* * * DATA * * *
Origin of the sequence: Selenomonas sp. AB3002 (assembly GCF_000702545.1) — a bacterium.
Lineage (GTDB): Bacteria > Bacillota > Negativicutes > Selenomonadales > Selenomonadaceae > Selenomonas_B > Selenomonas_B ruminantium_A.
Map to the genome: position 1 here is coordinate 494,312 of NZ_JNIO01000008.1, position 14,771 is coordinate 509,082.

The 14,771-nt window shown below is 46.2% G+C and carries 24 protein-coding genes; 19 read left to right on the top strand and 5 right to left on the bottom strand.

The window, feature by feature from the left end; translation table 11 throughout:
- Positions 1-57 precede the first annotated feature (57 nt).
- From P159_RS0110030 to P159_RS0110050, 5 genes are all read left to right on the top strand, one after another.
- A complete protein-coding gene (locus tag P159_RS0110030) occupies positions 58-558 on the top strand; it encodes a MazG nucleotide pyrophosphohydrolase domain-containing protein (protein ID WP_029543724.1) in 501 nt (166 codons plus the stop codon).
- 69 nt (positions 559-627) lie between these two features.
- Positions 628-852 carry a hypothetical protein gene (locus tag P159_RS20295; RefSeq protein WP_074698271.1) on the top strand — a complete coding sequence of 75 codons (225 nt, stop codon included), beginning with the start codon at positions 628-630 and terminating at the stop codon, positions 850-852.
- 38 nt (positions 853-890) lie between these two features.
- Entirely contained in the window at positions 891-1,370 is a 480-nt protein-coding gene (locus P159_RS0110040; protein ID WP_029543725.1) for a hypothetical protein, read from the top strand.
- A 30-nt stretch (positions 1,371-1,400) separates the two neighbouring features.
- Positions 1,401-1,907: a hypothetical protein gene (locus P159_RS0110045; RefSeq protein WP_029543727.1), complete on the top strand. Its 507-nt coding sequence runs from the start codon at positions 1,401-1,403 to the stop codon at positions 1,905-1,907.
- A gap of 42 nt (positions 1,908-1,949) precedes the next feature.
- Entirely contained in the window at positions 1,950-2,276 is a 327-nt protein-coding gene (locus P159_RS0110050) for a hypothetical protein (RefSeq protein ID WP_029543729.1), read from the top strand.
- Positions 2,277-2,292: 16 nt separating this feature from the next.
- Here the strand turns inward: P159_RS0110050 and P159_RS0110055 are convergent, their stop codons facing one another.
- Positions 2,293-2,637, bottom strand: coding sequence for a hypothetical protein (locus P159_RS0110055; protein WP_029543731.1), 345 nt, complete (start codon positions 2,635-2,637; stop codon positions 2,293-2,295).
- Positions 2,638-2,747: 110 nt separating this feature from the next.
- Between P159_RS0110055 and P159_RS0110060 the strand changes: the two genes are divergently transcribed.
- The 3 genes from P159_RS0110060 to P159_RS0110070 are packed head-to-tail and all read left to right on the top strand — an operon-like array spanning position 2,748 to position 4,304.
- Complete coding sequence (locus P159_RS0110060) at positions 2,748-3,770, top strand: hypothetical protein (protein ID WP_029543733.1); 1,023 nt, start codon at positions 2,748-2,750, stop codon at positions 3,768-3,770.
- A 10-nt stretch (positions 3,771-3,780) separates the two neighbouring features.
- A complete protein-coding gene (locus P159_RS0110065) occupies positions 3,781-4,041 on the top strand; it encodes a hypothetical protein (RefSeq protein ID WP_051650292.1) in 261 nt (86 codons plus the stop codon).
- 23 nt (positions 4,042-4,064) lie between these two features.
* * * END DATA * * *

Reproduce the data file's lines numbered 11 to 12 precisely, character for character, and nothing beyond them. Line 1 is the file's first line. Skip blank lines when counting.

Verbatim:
- 38 nt (positions 853-890) lie between these two features.
- Entirely contained in the window at positions 891-1,370 is a 480-nt protein-coding gene (locus P159_RS0110040; protein ID WP_029543725.1) for a hypothetical protein, read from the top strand.